Europe’s Blind Eye to Israel’s War Crimes Shows the “Rules-Based Order” Is a Cruel Farce

Faced with Israel’s collective punishment of Gaza, European leaders have offered unqualified support. Their disinterest in defending international law shows there’s no such thing as “a rules-based order” — just imperial powers, and their chosen allies.

Ursula von der Leyen, president of the European Commission, speaks at the lectern in the European Parliament building on October 18, 2023, as the Parliament debates the war in Israel and the preparation for the EU summit at the end of October. (Philipp von Ditfurth / picture alliance via Getty Images)

In October 2012, the Norwegian Nobel Committee announced that the Nobel Peace Prize would be awarded to the European Union since it had “for over six decades contributed to the advancement of peace and reconciliation, democracy and human rights in Europe.” A decade later, a new war on the continent divided Europe — and Russia had just begun bombing civilian targets.

Responding to this next wave of Russian aggression against Ukrainian citizens in October 2022, European Commission president Ursula von der Leyen stated firmly: “Russia’s attacks on civilian infrastructure, especially electricity, are war crimes. Cutting off men, women, children of water, electricity and heating, with winter coming — these are acts of pure terror. And we have to call it as such.”

On October 7 — a year since the attack on civil targets in Ukraine — another military conflict erupted when Hamas violently broke out of Gaza and killed or took hostage over a thousand Israeli civilians. In response to Hamas’s attacks, Israel’s energy minister declared that in Gaza, “No electrical switch will be turned on, no water hydrant will be opened and no fuel truck will enter” until the “abductees” would be released. His government acted accordingly. This “complete siege” of Gaza is pure “collective punishment” — something that the United Nations considers a war crime.

Friends of Israel

This time, Von der Leyen saw no need to condemn the cutting off of “men, women, children of water, electricity and heating.” Instead, she went on a trip to meet the Israeli president in person and stated: “We are friends of Israel. When friends are under attack, we stand by them. Israel has the right and duty to respond to Hamas’ act of war. We call for the immediate release of all hostages taken by Hamas.”

Many pundits and politicians, especially on the political left, commented that Von der Leyen was wrong not to call for any restraint, effectively giving Israel carte blanche to do whatever it wanted. DiEM25, an organization founded by former Greek finance minister Yanis Varoufakis, posted: “She’s unelected. She had no mandate from the EU’s states to go to Israel. She never once called for restraint or respect for international law.” Varoufakis himself refused “to condemn Hamas or the Israeli settlers” but insisted that “we, Europeans & Americans, are the culprits for the atrocities in Israel-Palestine.”

But around the West, Von der Leyen and Biden were far from alone in their positions. In the immediate aftermath of Hamas’s attacks, while Israel was already bombing Gaza, some of the most experienced liberal European government leaders, from French president Emanuel Macron to Dutch premier Mark Rutte, condemned Hamas’s violence and declared that Israel had every right to defend itself, while remaining silent about Palestinian casualties resulting from the bombings on Gaza. It was an approach that was not very different from the statements issued by far-right governments of Poland, Hungary, and Italy. Nor from the joint statement issued by the leaders of France, Germany, and Italy, together with the UK and the United States, emphasizing that: “we will remain united and coordinated, together as allies, and as common friends of Israel, to ensure Israel is able to defend itself.”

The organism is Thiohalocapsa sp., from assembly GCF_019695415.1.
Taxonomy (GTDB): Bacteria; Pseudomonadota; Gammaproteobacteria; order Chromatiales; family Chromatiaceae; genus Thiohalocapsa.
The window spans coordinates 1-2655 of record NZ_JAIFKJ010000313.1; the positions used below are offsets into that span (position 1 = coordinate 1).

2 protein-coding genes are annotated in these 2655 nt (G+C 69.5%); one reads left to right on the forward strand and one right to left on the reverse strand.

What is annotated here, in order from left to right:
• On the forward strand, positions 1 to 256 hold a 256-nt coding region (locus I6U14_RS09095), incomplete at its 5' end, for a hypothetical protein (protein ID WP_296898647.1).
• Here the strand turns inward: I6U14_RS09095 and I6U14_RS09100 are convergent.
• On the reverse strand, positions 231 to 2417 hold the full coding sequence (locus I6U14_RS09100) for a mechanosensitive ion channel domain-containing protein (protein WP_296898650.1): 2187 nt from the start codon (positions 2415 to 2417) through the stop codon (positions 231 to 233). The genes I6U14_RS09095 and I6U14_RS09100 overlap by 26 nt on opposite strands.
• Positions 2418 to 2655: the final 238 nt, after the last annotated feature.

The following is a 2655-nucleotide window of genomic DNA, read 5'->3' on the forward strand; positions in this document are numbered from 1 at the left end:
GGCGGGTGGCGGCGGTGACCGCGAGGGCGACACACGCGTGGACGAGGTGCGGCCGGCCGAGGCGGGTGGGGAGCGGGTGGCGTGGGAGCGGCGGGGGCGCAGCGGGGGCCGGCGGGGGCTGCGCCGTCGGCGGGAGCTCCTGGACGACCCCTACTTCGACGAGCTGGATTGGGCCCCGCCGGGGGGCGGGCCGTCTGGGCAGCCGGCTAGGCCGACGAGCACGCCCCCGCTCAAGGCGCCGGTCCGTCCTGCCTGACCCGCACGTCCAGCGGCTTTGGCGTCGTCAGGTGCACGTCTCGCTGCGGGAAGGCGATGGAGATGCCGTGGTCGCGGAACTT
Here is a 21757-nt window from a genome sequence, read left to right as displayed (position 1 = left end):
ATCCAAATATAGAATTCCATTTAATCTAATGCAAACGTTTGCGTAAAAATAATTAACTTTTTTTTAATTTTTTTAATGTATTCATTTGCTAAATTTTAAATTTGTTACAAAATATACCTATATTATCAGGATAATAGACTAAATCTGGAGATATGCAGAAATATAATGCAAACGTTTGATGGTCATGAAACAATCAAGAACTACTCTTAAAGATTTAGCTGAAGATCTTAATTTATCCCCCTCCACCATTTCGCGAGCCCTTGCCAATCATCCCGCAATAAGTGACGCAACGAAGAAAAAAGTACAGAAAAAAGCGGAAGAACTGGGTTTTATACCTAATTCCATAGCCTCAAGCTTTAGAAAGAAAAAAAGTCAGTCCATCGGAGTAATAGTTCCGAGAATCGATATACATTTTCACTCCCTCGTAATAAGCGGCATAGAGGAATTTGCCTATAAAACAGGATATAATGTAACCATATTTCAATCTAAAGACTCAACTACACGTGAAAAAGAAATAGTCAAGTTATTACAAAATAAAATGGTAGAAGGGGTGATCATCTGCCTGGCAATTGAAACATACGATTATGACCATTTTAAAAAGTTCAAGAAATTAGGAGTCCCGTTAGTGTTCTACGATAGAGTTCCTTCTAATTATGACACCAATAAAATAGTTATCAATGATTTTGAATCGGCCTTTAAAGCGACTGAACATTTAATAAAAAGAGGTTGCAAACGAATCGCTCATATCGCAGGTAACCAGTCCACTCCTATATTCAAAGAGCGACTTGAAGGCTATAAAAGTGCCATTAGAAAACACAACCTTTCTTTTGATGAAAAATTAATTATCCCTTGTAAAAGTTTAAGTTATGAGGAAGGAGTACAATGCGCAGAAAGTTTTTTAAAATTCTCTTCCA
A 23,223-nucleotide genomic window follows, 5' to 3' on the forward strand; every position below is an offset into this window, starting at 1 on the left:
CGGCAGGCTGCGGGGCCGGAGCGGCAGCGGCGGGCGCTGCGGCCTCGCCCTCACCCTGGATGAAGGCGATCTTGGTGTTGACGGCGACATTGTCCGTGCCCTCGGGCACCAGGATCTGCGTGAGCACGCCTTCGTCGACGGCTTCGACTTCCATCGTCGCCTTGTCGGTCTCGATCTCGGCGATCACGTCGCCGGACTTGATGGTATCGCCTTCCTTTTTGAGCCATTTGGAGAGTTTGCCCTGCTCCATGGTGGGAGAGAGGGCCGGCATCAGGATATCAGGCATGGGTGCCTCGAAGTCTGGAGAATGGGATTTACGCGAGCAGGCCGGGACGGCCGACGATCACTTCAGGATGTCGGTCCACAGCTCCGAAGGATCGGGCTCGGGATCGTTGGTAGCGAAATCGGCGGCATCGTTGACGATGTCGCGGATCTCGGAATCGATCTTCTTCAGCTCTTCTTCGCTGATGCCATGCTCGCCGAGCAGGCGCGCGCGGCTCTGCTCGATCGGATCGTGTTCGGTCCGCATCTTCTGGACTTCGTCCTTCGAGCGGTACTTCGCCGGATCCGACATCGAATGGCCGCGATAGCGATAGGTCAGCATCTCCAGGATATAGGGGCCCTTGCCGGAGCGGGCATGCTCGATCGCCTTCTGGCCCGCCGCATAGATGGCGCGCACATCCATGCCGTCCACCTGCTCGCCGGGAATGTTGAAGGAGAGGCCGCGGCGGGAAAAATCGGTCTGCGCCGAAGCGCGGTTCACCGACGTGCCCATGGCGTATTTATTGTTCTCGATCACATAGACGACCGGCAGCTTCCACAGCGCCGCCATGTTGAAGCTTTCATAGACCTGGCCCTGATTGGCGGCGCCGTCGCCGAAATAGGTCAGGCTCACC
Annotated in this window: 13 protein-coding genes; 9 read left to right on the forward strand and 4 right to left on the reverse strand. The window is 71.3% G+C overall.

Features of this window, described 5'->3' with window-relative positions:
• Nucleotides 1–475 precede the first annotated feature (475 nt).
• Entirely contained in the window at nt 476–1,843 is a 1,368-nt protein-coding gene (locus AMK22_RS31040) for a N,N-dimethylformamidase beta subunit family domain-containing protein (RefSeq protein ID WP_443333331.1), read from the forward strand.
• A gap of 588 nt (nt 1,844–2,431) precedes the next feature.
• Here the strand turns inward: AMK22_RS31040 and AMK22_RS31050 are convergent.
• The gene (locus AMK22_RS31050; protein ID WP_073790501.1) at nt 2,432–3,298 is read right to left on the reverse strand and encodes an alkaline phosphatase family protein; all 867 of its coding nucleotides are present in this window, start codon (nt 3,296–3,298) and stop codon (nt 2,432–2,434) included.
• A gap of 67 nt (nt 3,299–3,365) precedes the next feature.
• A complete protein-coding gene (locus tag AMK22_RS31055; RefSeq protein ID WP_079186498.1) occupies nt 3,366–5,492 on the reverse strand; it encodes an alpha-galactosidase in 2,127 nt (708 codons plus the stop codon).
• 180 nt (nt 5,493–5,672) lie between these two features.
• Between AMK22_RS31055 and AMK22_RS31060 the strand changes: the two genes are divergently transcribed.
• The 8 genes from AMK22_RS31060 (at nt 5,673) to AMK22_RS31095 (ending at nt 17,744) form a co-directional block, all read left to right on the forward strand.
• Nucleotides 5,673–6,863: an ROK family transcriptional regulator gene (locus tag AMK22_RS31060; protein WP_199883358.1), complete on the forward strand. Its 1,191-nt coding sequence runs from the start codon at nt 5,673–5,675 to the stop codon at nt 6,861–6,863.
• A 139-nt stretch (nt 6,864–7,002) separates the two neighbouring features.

Thoughtful Responses

Remarkably, the responses of other governments seemed much more considerate. Saudi Arabia, known for its human rights violations and currently leading a military coalition in the deadly war ravaging Yemen, responded by recalling its repeated warnings about the dangers “of the situation as a result of the continuation of the occupation, the deprivation of the Palestinian people of their legitimate rights, and the repetition of systematic provocations against its sanctities.” China, which we’ve learned is committing crimes against humanity with the Uyghur and Tibetan population, stated that “Israel’s actions have gone beyond self-defense and it should heed the call of the international community.”

This time it was not Europe or the United States that called for restraint, peace, and respect for human or indigenous rights. Rather, countries including China, Saudi Arabia, and Russia called for both sides to seek “an immediate ceasefire, renounce violence, exercise restraint and begin . . . a negotiation process.” It raises the question of why Western governments, known for often claiming the moral high ground, remain so silent when Israel commits war crimes. How is it that governments that are internationally known for their human rights violations and involvement in war and violent aggression are currently preaching restraint, while the West is turning a blind eye to various forms of oppression in Palestine?

Comparing Wars